Antigua and Barbuda, Barbados, Belize, Benin, Botswana, China, Congo, Cuba, Ivory Coast, Dominican Republic, Grenada, Guyana, Haiti, Honduras, India, Indonesia, Jamaica, Kenya, Mauritius, Mongolia, Montserrat, Mozambique, Nicaragua, Nigeria, Pakistan, Panama, Peru, Philippines, Republic of Korea, Saint Kitts and Nevis, Saint Lucia, Saint Vincent and the Grenadines, Senegal, Sri Lanka, Suriname, Trinidad and Tobago, Turkey, Uganda, Tanzania, Venezuela, Zambia, Zimbabwe

    A Special Product (SP) is an agricultural product “out of the WTO” in that they are not subject to tariff reductions, i. e. Countries can keep the right to maintain protective tariffs on certain agricultural products that are essential for food security, rural development, and farmers’ livelihoods. The G33 proposal is for 10% of developing country products to be exempt from tariff reductions, with an additional 10% of product lines to have limited tariff reductions. This would be somewhere in the range of 300 products. The US counter-proposal is for a mere 5 products!

  7. Library Resource
    Policy Papers & Briefs
    October, 2008
    Asia

    Our unsustainable way of life is causing a crisis in our environment at a global scale. Climate change is threatening the future of our planet. The crisis is largely our own doing, and we also have the means to solve it, if we are willing to act on it. Farmers, fishers, and indigenous peoples, who live close to nature for their survival, are the most vulnerable to the effects of climate change. But they also have a special role to play in addressing climate change. What they need for survival - sustainable and ecological friendly practices - are also what are needed to heal our planet.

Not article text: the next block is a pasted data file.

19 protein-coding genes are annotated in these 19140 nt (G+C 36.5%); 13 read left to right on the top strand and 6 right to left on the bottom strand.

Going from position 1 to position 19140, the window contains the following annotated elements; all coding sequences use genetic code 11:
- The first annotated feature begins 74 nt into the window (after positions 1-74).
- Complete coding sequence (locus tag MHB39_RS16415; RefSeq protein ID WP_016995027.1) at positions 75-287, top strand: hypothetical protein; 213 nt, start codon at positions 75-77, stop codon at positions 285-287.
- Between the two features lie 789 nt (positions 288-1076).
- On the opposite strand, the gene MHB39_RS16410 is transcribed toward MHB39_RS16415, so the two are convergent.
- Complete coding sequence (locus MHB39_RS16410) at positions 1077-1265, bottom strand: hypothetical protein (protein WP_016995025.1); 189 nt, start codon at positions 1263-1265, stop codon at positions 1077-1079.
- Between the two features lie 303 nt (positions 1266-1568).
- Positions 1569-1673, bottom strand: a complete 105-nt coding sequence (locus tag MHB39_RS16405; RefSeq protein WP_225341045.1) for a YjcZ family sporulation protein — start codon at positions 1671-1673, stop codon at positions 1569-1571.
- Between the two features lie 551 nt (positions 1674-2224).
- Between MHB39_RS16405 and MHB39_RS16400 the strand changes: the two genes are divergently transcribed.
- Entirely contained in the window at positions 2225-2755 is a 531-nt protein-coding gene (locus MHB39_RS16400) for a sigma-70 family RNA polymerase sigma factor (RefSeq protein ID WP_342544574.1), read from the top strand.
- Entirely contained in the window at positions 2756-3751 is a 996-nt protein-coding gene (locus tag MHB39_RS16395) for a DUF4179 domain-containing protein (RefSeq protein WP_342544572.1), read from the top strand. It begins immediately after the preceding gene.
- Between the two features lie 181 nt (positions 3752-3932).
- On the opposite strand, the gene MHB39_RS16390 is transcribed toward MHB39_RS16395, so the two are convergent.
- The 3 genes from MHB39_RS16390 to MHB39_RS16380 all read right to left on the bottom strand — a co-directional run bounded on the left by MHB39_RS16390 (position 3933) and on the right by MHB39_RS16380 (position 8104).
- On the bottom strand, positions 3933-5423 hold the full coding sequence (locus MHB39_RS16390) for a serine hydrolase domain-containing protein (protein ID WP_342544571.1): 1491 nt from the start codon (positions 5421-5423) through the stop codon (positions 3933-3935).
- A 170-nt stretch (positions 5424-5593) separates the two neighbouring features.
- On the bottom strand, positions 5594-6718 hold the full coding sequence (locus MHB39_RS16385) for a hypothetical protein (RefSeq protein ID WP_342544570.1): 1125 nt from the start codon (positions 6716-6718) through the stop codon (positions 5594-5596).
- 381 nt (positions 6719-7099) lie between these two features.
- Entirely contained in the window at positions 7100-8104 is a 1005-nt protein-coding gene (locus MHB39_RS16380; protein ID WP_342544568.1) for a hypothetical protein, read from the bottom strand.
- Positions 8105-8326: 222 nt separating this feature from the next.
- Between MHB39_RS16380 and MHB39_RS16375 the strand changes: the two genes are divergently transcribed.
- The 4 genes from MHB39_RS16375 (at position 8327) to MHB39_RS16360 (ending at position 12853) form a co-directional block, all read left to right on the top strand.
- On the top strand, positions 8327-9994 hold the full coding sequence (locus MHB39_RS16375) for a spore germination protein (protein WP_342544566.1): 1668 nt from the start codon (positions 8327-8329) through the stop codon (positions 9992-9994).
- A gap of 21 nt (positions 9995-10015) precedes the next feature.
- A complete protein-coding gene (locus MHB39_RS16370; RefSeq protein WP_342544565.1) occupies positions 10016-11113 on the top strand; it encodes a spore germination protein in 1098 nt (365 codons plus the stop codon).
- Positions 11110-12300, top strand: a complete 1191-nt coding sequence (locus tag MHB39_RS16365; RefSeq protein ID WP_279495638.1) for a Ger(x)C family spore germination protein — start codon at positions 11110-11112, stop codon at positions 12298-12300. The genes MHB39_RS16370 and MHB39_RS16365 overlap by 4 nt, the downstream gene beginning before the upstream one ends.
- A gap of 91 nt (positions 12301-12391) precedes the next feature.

8. Library Resource
    Policy Papers & Briefs
    August, 2009
    Asia

    This issue paper is about what is known as the “global financial crisis,” which is said to have affected the economies in Europe and North America and caused massive loss of jobs and bankruptcy in these countries. For some of us here in the developing world, the global financial crisis may seem very far from us and therefore, has no effect on us. We may even think that it is something that only concerns economists and the business sector.

  9. Library Resource
    Policy Papers & Briefs
    September, 2009
    Asia

    WHAT IS MEANT BY AGRIBUSINESS?

    Agribusiness as used in this paper refers to very big corporations that produce, process, trade, and market agricultural food products and agricultural inputs. Examples are corporations that produce inputs, such as seeds and fertilizers, and those that produce for supermarkets and retail chains. Transnational agribusiness companies are those that operate in the agriculture sector of many countries, usually with a huge volume of business.

  10. Library Resource
    Policy Papers & Briefs
    December, 2009
    Asia

    The issue of climate change was already being discussed in the 1980s as scientists raised alarm over the world's increasing emission of manmade green house gases (GHGs), the main cause of global warming. In 1988, the Intergovernmental Panel on Climate Change (IPCC), began to look into the effects of manmade GHG emissions on climate change. Following the release of the IPCC findings in 1990, the United Nations initiated the process of convening countries with the goal of reducing man-made GHG emissions and helping countries adapt to climate change.

Share this page